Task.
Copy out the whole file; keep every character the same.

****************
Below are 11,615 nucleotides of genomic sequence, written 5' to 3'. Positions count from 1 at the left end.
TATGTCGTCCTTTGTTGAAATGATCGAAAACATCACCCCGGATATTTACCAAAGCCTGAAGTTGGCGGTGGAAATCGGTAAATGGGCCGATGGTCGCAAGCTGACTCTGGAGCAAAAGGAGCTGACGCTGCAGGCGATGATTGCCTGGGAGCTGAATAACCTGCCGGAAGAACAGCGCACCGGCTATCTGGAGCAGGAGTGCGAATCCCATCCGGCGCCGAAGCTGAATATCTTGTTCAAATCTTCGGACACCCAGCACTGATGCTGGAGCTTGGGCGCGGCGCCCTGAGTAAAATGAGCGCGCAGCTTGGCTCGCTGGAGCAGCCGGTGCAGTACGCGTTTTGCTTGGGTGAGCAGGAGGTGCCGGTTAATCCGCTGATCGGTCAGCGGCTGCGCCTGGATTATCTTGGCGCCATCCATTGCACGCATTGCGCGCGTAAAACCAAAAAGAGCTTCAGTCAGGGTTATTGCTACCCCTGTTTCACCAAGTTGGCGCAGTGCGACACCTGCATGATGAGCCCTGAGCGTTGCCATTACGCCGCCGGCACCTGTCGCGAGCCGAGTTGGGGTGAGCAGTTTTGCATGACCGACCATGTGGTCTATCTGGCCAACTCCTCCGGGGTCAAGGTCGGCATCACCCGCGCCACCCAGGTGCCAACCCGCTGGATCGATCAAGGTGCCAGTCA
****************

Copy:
Below are 11,615 nucleotides of genomic sequence, written 5' to 3'. Positions count from 1 at the left end.
TATGTCGTCCTTTGTTGAAATGATCGAAAACATCACCCCGGATATTTACCAAAGCCTGAAGTTGGCGGTGGAAATCGGTAAATGGGCCGATGGTCGCAAGCTGACTCTGGAGCAAAAGGAGCTGACGCTGCAGGCGATGATTGCCTGGGAGCTGAATAACCTGCCGGAAGAACAGCGCACCGGCTATCTGGAGCAGGAGTGCGAATCCCATCCGGCGCCGAAGCTGAATATCTTGTTCAAATCTTCGGACACCCAGCACTGATGCTGGAGCTTGGGCGCGGCGCCCTGAGTAAAATGAGCGCGCAGCTTGGCTCGCTGGAGCAGCCGGTGCAGTACGCGTTTTGCTTGGGTGAGCAGGAGGTGCCGGTTAATCCGCTGATCGGTCAGCGGCTGCGCCTGGATTATCTTGGCGCCATCCATTGCACGCATTGCGCGCGTAAAACCAAAAAGAGCTTCAGTCAGGGTTATTGCTACCCCTGTTTCACCAAGTTGGCGCAGTGCGACACCTGCATGATGAGCCCTGAGCGTTGCCATTACGCCGCCGGCACCTGTCGCGAGCCGAGTTGGGGTGAGCAGTTTTGCATGACCGACCATGTGGTCTATCTGGCCAACTCCTCCGGGGTCAAGGTCGGCATCACCCGCGCCACCCAGGTGCCAACCCGCTGGATCGATCAAGGTGCCAGTCA